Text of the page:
Community Benefits Agreements

A Community Benefit Agreement (CBA) is a legally binding contract negotiated between a developer and a coalition representing broad spectrum of community members impacted by the development. In exchange for community members' support for the project, the developer agrees to provide certain benefits. Existing CBAs include provisions such as funds for affordable housing and open space, card check neutrality for workers who choose to organize unions, and living wage goals for workers employed at the development.

Efforts in New York to replicate meaningful CBAs have been disappointing.  Brooklyn Atlantic Yards, Columbia University's expansion, Yankee Stadium attempted to implement CBAs but fell short of those modeled after the landmark agreements in California. In order to be meaningful, a CBA must incorporate concerns from a wide variety of stakeholders that come together as one coalition, and must lead to contributions from the developer and support for the project from coalition members that would not have emerged in the absence of CBA negotiations.

Who participates in a CBA?

Developers - to get a project through its approval process as quickly and smoothly as possible, with the public support of local stakeholders and elected officials.

Residents - to have a say in shaping the development projects in your neighborhood, to minimize the disruption they may cause, and to ensure that they contribute to the local quality of life.

Job seekers - to improve access to jobs for unemployed and under-employed people in the impacted area, and to support the inclusion of job quality standards, for example living wages, health benefits, and paid vacation.

Business owners - to give input on how best to increase local foot traffic and minimize disruptions while making sure that new-comers are not given an unfair competitive advantage over existing businesses through public subsidies that come without any strings attached.

Unions - to expand opportunities for existing members and ensure that unorganized workers can exercise their right to join a union.

City officials - to facilitate the completion of worthy projects, help craft economic development outcomes that balance the needs of city residents, businesses, and tax-payers, and encourage the types of businesses that invest - and remain - in the neighborhoods in which they locate.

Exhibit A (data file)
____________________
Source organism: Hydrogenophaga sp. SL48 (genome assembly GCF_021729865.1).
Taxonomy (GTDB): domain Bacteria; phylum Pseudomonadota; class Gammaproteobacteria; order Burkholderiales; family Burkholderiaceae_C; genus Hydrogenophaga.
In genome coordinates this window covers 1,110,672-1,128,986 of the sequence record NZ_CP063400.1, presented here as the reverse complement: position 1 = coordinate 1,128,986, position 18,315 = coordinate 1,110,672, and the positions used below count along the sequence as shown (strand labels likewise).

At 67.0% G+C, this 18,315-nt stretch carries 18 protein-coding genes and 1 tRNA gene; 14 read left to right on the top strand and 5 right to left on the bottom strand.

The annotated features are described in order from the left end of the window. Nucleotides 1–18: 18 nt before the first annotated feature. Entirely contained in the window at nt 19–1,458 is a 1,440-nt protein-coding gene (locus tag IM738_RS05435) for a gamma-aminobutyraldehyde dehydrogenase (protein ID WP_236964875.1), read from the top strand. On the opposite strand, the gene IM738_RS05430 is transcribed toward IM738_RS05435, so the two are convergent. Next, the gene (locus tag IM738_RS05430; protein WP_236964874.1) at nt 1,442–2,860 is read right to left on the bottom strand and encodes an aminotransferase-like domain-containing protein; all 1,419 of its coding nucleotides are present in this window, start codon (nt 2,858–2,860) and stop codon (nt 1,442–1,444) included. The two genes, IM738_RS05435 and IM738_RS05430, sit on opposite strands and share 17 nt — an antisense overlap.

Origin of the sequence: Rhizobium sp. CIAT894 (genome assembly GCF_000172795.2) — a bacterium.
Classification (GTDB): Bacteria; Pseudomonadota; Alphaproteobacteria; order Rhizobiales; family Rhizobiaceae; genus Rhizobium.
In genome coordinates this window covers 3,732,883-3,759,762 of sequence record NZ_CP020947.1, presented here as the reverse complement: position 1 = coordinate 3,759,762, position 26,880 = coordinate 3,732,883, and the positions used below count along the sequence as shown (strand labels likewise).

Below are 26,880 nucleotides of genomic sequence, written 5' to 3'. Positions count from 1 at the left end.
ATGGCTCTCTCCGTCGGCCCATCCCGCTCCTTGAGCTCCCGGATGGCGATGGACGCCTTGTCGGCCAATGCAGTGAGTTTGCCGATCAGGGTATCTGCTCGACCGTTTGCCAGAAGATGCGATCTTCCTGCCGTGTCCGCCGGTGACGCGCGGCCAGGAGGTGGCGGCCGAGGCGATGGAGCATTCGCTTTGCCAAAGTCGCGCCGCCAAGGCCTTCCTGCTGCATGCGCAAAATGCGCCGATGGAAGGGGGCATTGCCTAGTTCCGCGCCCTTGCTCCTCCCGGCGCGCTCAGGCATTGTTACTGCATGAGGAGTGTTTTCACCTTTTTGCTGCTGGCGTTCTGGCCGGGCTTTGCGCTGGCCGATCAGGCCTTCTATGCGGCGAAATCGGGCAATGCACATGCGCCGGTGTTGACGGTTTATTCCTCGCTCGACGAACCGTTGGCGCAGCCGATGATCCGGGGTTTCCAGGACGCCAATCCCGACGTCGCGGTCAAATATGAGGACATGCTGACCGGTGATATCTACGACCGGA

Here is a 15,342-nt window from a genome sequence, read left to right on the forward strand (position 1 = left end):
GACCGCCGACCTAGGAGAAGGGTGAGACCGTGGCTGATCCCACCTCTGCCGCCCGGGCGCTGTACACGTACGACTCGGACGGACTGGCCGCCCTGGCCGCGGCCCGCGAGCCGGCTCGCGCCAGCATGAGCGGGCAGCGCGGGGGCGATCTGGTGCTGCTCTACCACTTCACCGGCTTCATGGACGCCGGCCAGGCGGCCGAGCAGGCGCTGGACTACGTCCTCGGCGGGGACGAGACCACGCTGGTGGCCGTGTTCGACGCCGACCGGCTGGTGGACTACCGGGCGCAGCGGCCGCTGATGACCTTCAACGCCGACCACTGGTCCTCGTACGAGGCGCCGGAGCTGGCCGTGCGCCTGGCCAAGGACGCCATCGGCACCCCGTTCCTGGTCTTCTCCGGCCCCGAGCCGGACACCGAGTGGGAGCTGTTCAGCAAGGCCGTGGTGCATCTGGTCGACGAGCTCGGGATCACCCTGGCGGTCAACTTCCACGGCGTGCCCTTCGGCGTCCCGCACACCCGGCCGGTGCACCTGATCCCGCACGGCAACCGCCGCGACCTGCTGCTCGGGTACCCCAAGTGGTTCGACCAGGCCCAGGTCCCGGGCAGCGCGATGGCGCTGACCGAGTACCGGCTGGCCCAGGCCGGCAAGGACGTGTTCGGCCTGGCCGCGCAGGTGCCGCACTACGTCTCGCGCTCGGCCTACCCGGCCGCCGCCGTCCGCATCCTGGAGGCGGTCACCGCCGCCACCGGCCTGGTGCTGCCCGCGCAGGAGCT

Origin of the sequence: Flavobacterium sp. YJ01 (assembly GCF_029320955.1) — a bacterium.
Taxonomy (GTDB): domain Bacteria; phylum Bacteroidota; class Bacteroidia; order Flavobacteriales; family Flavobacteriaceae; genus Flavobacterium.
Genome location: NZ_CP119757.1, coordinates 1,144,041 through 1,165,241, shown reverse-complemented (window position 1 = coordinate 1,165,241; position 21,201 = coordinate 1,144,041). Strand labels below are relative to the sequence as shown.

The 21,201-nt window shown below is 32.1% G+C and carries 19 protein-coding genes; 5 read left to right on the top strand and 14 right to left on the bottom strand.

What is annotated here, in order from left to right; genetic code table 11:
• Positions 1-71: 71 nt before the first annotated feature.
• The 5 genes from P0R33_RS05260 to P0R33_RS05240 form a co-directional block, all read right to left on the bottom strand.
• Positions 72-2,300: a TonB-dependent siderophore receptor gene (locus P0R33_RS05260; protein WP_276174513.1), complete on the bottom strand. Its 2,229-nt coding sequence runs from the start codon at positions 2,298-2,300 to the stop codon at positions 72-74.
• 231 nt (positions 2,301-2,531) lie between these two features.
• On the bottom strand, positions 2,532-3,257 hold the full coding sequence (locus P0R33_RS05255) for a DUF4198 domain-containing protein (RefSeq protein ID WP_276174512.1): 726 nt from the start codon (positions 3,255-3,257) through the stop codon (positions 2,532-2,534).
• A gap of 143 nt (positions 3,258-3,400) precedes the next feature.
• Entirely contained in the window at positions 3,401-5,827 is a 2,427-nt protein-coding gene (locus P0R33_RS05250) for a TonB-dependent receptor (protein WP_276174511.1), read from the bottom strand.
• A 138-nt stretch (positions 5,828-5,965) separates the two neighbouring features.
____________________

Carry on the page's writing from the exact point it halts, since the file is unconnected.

Why would a developer sign a CBA?

Developers sign CBAs in exchange for the public support of community groups for their project.  Community support can be valuable to the developer, especially in terms of getting through the approval process at government oversight boards (for example, zoning, land use, agencies that handle tax breaks, etc.).  The developer has an incentive to avoid community opposition to the project, which could result in costly delays or even cancellation.

What does it take to get a good CBA signed? 

Strong organizing in a broad coalition is essential.  In order to make a developer sign a deal, the community must be able to pose a “credible threat” that their opposition to the project will create a big problem for the developer. At the same time, being able to foster good communication and good faith with both the developer and local government officials will help pave the way to a successful negotiation.

Is a CBA a good idea for every development project?

CBAs have advantages and disadvantages. They can achieve concrete gains for the community, and they can be great coalition-building tools. On the other hand, if the community lacks the organizing power to get a good agreement, signing a weak CBA might leave the community in a weaker bargaining position for the next project. It is up to the community groups to decide if a CBA is in their best interests for any particular project.

For more information, see:

In the fall of 2010, the New York City Comptroller's office released a report after conveneing a task force of various groups regarding the development and implementation of Community Benefit Agreements in the city. The Task Force's recommendations and background materials are available here: Recommendations of the Task Force on Public Benefit Agreements,

Community Benefits Agreements: Making Development Projects Accountable, from the California Partnership for Working Families with Good Jobs First and the Los Angeles Alliance for a New Economy.

Partnership for Working Families has examples of CBAs currently in effect around the country.

Community Benefits Agreements, an independent blog on CBAs

For more information on CBAs, visit the Los Angeles Alliance for a New Economy (LAANE) website on accountable development includes information on how Los Angeles made the most of a stadium complex in the landmark STAPLES agreement.